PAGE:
Sistine Chapel Choir sings at Westminster Abbey
Wednesday, 3rd June 2015
The Sistine Chapel Choir visited Westminster Abbey on Saturday 30th May and Sunday 31st May to sing Evensong and perform a recital of sacred choral music.
The celebration of First Evensong of Trinity Sunday, at 5.00pm on Saturday 30th May, was a collaboration between the Sistine Chapel Choir, under the direction of its Maestro Direttore, Monsignor Massimo Palombella, and the Lay Vicars of Westminster Abbey, under the direction of the Abbey's Organist and Master of the Choristers, James O'Donnell. The service featured music from both the Anglican and Roman Catholic traditions and is thought to be the first time the full Sistine Choir has sung a non-Catholic liturgy.
The recital, at 6.30pm on Sunday 31st May, featured music written for Papal Celebrations, including works by the great composer of the Sistine Chapel, Giovanni Pierluigi da Palestrina.
The Sistine Chapel Choir, comprising 20 adult singers and 35 boys, sings at all the Liturgical Celebrations of the Holy Father. It traces its origins to the first centuries of the Church, and in 1471, under Pope Sixtus IV, it became the Pope's personal choir, obtaining the name 'Sistine Chapel' thanks to the Pope who revived it and after the Chapel of the same name.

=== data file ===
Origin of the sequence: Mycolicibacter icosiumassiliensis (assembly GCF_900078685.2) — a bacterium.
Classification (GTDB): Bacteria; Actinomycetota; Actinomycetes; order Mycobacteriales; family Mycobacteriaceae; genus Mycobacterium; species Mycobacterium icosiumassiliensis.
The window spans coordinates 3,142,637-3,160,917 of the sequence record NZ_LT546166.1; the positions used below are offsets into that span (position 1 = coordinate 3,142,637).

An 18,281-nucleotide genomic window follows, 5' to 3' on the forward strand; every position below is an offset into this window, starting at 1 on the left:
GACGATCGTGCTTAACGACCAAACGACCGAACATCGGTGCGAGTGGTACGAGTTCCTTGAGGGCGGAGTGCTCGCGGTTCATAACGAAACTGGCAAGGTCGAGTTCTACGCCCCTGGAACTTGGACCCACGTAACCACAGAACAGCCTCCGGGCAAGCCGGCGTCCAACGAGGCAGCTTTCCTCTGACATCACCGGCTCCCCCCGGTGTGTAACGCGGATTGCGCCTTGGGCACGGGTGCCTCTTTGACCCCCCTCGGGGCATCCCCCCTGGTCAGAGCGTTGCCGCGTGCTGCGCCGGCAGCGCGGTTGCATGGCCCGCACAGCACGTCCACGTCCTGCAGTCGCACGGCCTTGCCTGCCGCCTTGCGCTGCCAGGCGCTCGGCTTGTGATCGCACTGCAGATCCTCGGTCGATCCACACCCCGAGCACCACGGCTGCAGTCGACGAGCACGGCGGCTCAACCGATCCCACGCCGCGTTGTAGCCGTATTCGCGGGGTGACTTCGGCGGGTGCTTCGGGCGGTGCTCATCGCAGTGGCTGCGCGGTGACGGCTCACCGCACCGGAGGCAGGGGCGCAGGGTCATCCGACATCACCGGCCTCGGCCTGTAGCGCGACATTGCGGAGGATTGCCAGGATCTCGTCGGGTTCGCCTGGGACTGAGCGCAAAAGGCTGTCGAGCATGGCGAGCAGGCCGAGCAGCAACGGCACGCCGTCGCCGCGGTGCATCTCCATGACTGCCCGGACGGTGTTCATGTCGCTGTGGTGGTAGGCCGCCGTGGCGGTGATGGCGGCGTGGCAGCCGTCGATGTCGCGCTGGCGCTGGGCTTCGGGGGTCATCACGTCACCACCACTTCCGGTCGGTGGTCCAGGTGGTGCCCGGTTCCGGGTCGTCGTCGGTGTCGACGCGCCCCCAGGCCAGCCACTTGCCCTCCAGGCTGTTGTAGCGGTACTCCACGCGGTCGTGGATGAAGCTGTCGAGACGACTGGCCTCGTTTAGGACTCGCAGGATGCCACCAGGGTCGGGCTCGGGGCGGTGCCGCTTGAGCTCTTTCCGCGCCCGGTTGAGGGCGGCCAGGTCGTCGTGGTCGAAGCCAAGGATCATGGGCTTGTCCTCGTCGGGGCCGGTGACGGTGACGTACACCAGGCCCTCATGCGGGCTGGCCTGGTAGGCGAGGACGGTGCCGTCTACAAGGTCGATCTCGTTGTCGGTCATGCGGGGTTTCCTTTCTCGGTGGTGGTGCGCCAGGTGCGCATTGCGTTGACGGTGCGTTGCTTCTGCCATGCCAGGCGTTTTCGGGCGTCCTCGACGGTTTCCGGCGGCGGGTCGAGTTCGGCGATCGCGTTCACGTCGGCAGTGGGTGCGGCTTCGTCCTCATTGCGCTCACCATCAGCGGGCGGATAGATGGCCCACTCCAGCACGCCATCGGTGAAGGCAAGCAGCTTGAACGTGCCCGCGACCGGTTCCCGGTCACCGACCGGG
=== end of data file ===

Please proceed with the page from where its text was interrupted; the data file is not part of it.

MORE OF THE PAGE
The Abbey Choir and the Sistine Choir first sang together at the instigation of Pope Benedict XVI at a Papal Mass for the Feast of Ss Peter and Paul in St Peter's Basilica in Rome and at a recital in the Sistine Chapel in June 2012. This was the first time in their history that the Sistine Choir had joined forces with another choir. The invitation to Rome came after Pope Benedict attended an ecumenical service of Evening Prayer in Westminster Abbey in September 2010 as part of his State Visit to England and Scotland.